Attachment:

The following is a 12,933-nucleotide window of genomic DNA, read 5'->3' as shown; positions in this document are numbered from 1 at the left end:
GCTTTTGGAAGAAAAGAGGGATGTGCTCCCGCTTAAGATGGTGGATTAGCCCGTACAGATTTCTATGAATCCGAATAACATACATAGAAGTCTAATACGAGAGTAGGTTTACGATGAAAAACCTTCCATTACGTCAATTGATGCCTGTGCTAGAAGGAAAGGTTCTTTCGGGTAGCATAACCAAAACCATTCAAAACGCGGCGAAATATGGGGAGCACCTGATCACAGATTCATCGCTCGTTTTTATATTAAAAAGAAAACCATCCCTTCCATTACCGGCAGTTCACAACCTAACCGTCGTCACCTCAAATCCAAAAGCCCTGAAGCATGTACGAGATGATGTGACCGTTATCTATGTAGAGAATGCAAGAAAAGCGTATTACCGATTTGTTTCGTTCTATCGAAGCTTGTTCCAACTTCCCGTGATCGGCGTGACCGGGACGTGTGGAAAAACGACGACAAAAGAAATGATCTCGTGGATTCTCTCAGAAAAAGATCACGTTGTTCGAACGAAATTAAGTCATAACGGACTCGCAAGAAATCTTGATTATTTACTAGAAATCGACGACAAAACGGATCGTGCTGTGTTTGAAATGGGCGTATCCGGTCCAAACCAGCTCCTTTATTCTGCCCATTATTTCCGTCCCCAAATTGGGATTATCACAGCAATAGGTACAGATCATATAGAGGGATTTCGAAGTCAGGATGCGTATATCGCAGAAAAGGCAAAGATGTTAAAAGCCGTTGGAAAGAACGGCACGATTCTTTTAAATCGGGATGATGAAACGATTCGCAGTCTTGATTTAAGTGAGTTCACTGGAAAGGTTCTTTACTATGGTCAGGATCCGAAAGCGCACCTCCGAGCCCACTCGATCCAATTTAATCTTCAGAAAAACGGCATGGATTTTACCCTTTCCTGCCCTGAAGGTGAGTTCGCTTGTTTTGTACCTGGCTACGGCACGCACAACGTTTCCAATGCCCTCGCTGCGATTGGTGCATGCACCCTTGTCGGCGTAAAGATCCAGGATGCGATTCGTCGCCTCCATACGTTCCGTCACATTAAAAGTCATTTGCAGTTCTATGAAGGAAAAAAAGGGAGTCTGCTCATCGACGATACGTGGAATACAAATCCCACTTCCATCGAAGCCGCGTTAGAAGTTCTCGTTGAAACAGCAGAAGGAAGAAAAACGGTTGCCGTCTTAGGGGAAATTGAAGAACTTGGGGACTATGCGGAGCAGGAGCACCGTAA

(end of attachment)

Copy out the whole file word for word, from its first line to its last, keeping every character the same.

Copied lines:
The following is a 12,933-nucleotide window of genomic DNA, read 5'->3' as shown; positions in this document are numbered from 1 at the left end:
GCTTTTGGAAGAAAAGAGGGATGTGCTCCCGCTTAAGATGGTGGATTAGCCCGTACAGATTTCTATGAATCCGAATAACATACATAGAAGTCTAATACGAGAGTAGGTTTACGATGAAAAACCTTCCATTACGTCAATTGATGCCTGTGCTAGAAGGAAAGGTTCTTTCGGGTAGCATAACCAAAACCATTCAAAACGCGGCGAAATATGGGGAGCACCTGATCACAGATTCATCGCTCGTTTTTATATTAAAAAGAAAACCATCCCTTCCATTACCGGCAGTTCACAACCTAACCGTCGTCACCTCAAATCCAAAAGCCCTGAAGCATGTACGAGATGATGTGACCGTTATCTATGTAGAGAATGCAAGAAAAGCGTATTACCGATTTGTTTCGTTCTATCGAAGCTTGTTCCAACTTCCCGTGATCGGCGTGACCGGGACGTGTGGAAAAACGACGACAAAAGAAATGATCTCGTGGATTCTCTCAGAAAAAGATCACGTTGTTCGAACGAAATTAAGTCATAACGGACTCGCAAGAAATCTTGATTATTTACTAGAAATCGACGACAAAACGGATCGTGCTGTGTTTGAAATGGGCGTATCCGGTCCAAACCAGCTCCTTTATTCTGCCCATTATTTCCGTCCCCAAATTGGGATTATCACAGCAATAGGTACAGATCATATAGAGGGATTTCGAAGTCAGGATGCGTATATCGCAGAAAAGGCAAAGATGTTAAAAGCCGTTGGAAAGAACGGCACGATTCTTTTAAATCGGGATGATGAAACGATTCGCAGTCTTGATTTAAGTGAGTTCACTGGAAAGGTTCTTTACTATGGTCAGGATCCGAAAGCGCACCTCCGAGCCCACTCGATCCAATTTAATCTTCAGAAAAACGGCATGGATTTTACCCTTTCCTGCCCTGAAGGTGAGTTCGCTTGTTTTGTACCTGGCTACGGCACGCACAACGTTTCCAATGCCCTCGCTGCGATTGGTGCATGCACCCTTGTCGGCGTAAAGATCCAGGATGCGATTCGTCGCCTCCATACGTTCCGTCACATTAAAAGTCATTTGCAGTTCTATGAAGGAAAAAAAGGGAGTCTGCTCATCGACGATACGTGGAATACAAATCCCACTTCCATCGAAGCCGCGTTAGAAGTTCTCGTTGAAACAGCAGAAGGAAGAAAAACGGTTGCCGTCTTAGGGGAAATTGAAGAACTTGGGGACTATGCGGAGCAGGAGCACCGTAA